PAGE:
So sung the dauntless Saracen,
Whereat the Prophet-Chief ordains
That, curst of Allah, loathed of men,
The faithless one shall die in chains.
But one vile Christian slave that lay
A prisoner near that prisoner saith;
“God willing, I will plant some day
A vine where thou liest in death.”
Lo, over Abu Midjan’s grave
With purpling fruit a vine-tree grows;
Where rots the martyred Christian slave
Allah, and only Allah, knows!
THE DYING YEAR.
The year has been a tedious one—
A weary round of toil and sorrow,
And, since it now at last is gone,
We say farewell and hail the morrow.
Yet o’er the wreck which time has
A sweet, consoling ray is shimmered—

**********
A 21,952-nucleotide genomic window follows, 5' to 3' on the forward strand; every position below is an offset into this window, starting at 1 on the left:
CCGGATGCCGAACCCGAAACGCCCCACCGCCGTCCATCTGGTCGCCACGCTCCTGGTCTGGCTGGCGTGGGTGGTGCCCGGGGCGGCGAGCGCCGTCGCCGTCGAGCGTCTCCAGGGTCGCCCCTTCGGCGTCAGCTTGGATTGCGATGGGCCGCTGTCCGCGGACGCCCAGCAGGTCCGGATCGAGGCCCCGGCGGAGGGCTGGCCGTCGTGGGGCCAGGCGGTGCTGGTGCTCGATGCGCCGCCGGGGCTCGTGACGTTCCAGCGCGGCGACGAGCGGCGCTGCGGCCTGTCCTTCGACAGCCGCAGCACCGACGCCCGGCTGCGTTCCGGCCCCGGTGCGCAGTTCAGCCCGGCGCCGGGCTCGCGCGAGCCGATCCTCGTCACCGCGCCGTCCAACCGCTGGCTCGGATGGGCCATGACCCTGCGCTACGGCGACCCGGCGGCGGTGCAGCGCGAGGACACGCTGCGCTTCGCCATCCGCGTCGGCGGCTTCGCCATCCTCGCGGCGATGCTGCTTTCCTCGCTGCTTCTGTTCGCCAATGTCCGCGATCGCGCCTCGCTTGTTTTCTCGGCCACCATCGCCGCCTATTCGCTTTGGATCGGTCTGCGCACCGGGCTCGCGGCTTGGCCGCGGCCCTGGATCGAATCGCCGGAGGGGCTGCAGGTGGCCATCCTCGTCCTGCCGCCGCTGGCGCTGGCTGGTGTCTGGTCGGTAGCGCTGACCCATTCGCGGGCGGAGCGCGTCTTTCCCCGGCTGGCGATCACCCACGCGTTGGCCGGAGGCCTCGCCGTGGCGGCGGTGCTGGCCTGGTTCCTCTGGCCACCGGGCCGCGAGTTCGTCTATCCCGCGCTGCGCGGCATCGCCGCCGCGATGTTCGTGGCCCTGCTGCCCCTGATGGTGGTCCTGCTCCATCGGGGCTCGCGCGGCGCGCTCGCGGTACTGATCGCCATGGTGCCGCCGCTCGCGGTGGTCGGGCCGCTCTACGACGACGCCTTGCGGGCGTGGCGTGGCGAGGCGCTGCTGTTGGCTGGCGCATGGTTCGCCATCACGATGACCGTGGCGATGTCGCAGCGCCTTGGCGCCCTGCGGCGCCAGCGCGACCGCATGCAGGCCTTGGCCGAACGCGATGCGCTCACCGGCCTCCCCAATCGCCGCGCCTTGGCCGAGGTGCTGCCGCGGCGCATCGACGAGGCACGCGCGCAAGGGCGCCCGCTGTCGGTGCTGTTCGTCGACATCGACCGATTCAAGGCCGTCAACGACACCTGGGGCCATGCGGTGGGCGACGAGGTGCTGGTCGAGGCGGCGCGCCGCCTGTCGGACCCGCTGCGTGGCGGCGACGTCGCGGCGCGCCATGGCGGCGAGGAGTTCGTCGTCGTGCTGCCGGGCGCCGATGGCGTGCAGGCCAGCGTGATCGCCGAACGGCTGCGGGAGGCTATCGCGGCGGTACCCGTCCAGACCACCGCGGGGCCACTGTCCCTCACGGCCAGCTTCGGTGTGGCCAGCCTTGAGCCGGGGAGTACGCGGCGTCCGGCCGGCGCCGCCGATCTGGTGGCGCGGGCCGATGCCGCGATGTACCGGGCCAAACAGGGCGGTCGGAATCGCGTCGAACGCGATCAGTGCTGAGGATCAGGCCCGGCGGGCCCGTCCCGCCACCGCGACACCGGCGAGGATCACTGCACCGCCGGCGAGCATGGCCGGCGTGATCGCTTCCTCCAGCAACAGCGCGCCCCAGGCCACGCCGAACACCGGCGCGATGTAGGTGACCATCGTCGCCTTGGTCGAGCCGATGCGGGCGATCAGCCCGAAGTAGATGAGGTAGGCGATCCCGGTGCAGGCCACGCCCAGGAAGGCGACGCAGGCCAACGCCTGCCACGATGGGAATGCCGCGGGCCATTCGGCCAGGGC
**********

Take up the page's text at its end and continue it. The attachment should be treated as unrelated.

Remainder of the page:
The one but compensating thought
That literary life has glimmered.
Struggling with hunger and with cold
The world contemptuously beheld ’er;
The little thing was one year old—
But who’d have cared had she been elder?
He placed a rose in my nut-brown hair—
A deep red rose with a fragrant heart
And said: “We’ll set this day apart,
So sunny, so wondrous fair.”
His face was full of a happy light,
His voice was tender and low and sweet,
The daisies and the violets grew at our feet—
Alas, for the coming of night!
The rose is black and withered and dead!
’Tis hid in a tiny box away;
The nut-brown hair is turning to gray,
And the light of the day is fled!
The light of the beautiful day is fled,
Hush’d is the voice so sweet and low—
And I—ah, me! I loved him so—
And the daisies grow over his head!